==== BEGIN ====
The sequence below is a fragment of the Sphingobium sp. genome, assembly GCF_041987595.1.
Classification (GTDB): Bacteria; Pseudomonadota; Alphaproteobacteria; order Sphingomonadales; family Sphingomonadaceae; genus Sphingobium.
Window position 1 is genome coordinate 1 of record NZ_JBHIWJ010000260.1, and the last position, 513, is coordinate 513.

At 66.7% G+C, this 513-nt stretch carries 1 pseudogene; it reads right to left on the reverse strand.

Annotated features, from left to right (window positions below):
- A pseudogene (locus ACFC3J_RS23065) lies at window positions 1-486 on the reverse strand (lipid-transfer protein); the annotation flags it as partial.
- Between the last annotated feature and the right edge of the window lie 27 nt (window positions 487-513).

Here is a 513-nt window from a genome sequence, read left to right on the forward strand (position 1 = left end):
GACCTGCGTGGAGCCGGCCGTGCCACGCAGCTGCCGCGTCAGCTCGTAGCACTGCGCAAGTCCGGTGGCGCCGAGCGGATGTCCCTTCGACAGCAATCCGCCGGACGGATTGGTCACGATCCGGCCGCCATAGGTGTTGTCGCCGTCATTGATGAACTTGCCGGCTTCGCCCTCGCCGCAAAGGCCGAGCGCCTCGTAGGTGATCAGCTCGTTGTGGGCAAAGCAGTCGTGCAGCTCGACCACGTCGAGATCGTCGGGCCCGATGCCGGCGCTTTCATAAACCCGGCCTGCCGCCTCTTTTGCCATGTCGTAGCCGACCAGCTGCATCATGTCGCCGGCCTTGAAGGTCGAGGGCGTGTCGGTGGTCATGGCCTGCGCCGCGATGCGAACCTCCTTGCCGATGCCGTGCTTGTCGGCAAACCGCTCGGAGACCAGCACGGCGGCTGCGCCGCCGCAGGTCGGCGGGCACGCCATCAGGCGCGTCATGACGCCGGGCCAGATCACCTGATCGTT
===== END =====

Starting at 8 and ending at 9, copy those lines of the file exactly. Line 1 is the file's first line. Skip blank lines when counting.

Here is a 513-nt window from a genome sequence, read left to right on the forward strand (position 1 = left end):
GACCTGCGTGGAGCCGGCCGTGCCACGCAGCTGCCGCGTCAGCTCGTAGCACTGCGCAAGTCCGGTGGCGCCGAGCGGATGTCCCTTCGACAGCAATCCGCCGGACGGATTGGTCACGATCCGGCCGCCATAGGTGTTGTCGCCGTCATTGATGAACTTGCCGGCTTCGCCCTCGCCGCAAAGGCCGAGCGCCTCGTAGGTGATCAGCTCGTTGTGGGCAAAGCAGTCGTGCAGCTCGACCACGTCGAGATCGTCGGGCCCGATGCCGGCGCTTTCATAAACCCGGCCTGCCGCCTCTTTTGCCATGTCGTAGCCGACCAGCTGCATCATGTCGCCGGCCTTGAAGGTCGAGGGCGTGTCGGTGGTCATGGCCTGCGCCGCGATGCGAACCTCCTTGCCGATGCCGTGCTTGTCGGCAAACCGCTCGGAGACCAGCACGGCGGCTGCGCCGCCGCAGGTCGGCGGGCACGCCATCAGGCGCGTCATGACGCCGGGCCAGATCACCTGATCGTT